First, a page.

Filmmaker Shows Kids Don’t Have to Be Collateral Damage of Divorce: Interview with Ginger Gentile by Later Mom Melissa Couch Salim


 

The documentary film is so well done. Parental Alienation is a topic now being shared and discussed as a result of your work over the years. Your first film, Erasing Dad, started the conversations in Argentina and now Erasing Family has a large U.S. and even wider global reach. Congratulations!!! How did you find the families featured in the film, and how were you able to get them comfortable sharing their difficult and intimate stories? All of families were found on social media. Lauren, only 12, reached out to me and said she was an erased sister. I then talked with her mom and we decided to film. With all of the families it was a long process, sometimes a year, to build trust. Talking about the heartbreak of a messy divorce isn’t easy but the families found it healing.

The family court and custody laws are so different in every state and vastly different in each country. Do you feel this movement could create a standard in how we manage divorce and custody throughout the world? I hope that we can create a standard where we abolish family court and instead families get help and treatment so they can heal. And that kids are taught in school how to pick a healthy partner and what a good relationship looks like, so they don’t repeat the mistakes of their parents.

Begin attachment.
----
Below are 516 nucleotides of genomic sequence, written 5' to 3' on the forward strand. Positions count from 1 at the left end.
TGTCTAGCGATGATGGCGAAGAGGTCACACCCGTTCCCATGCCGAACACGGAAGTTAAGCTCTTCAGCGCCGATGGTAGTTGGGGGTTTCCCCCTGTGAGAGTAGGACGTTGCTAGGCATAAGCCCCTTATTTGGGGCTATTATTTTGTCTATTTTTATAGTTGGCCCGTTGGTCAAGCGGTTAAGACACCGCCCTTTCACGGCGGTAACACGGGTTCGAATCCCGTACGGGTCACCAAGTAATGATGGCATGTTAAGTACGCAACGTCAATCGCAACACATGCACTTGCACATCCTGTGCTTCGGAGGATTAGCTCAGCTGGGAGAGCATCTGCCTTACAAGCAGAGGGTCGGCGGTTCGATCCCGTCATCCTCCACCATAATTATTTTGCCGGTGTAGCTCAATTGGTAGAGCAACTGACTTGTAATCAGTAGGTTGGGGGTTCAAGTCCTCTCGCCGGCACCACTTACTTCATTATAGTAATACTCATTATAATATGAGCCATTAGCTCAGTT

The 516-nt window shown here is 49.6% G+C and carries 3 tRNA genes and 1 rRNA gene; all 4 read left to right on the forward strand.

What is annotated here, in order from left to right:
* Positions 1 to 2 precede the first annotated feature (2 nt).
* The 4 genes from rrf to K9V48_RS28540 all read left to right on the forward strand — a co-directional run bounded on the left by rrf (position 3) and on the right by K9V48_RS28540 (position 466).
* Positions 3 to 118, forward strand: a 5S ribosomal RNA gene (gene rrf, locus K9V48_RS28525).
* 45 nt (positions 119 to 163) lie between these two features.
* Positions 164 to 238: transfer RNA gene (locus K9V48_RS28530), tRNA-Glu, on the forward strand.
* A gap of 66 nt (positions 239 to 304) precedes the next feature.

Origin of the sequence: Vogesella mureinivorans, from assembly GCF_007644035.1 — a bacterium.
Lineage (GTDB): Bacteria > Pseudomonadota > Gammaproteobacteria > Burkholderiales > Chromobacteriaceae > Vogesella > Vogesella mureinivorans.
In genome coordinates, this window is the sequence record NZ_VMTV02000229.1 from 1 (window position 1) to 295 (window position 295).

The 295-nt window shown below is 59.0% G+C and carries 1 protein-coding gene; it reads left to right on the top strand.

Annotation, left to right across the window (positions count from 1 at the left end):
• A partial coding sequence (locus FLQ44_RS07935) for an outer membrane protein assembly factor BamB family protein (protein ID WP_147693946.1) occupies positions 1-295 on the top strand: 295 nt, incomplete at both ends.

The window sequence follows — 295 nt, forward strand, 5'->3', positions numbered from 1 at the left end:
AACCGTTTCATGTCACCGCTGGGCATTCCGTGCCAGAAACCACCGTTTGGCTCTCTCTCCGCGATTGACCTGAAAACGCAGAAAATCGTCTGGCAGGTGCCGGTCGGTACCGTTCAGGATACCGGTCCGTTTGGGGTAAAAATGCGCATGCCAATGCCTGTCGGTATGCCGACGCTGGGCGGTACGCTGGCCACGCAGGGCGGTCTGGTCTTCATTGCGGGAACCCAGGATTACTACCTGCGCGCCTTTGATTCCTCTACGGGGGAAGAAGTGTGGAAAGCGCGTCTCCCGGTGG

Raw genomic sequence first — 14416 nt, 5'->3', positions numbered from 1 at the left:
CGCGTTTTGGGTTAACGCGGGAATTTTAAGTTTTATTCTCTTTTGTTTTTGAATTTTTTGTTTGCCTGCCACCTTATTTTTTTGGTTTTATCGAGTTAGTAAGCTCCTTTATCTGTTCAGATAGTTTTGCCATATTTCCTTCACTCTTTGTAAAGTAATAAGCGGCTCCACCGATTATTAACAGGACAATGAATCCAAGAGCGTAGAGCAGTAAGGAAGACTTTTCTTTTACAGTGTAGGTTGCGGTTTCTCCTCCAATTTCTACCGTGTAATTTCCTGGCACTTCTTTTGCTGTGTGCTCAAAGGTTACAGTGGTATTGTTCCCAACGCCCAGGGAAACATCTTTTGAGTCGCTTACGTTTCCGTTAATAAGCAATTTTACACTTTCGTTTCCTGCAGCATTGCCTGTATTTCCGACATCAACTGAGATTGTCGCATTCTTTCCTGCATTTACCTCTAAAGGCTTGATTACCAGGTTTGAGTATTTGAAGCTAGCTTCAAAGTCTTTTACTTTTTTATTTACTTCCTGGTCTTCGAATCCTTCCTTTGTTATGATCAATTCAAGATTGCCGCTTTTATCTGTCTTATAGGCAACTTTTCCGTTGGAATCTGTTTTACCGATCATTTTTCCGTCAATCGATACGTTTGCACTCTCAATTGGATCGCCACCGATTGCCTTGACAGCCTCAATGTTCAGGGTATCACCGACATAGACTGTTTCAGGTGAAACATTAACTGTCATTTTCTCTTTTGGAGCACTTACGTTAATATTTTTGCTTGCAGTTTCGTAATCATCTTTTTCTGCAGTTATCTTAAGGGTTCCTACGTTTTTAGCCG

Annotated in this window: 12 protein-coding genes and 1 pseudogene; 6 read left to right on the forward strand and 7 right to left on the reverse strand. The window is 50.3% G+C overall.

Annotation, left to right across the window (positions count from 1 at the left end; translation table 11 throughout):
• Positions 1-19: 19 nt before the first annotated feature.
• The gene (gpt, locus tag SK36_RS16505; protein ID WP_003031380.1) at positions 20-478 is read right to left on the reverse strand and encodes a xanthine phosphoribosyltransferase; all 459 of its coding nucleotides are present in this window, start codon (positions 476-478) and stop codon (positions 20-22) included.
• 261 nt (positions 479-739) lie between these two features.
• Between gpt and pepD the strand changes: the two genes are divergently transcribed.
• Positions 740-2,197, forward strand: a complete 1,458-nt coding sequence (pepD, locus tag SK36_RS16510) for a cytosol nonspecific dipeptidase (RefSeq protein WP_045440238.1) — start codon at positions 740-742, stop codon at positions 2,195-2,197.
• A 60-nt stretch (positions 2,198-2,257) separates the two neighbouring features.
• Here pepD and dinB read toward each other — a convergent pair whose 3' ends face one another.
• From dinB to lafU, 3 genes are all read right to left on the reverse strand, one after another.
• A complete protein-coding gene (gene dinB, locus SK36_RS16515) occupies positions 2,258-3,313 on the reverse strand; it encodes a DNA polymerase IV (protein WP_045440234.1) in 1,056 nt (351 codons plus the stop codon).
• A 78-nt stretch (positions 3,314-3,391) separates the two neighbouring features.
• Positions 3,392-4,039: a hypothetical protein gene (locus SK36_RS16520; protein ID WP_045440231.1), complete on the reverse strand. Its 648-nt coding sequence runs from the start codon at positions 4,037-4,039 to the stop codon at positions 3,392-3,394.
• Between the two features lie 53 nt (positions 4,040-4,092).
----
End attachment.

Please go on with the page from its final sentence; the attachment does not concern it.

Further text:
Is Parental Alienation being more discussed in the courtrooms today? While now everyone in family court knows what parental alienation is and knows it is a problem, very few judges and lawyers know how to solve it. The key is not to try to resolve an alienation case in the courtroom as it is very hard to prove. Focus on the behaviors of the other parent and how they are not following court orders. Erasing Family makes a strong case that the court is not the best venue to heal families that are hurting.

In your interviews with judges, do you get the sense that court hearings and trials could potentially shift towards a family mediation at some point? A lot of judges feel like they are dealing with impossible cases and an extreme caseload. They are unable to give the time each case deserves and most have no training in child psychology. Sometimes the family court assignment is given as punishment to a judge! So many judges would prefer that mediation become the standard. Unfortunately, many family court lawyers make a lot of money from custody battles and they tend to push litigation. There is definitely a shift as people see the toll that parental alienation has on kids.

Often times, during a custody battle, we assume the father is typically the one being alienated from the child. Is this true? While custody is most often awarded to mothers, parental alienation affects both moms and dads equally. Two moms are featured in our film and half of the parents who reach out to me on social media are erased moms. Moms have a lot of shame because society judges women very harshly who don’t see their kids.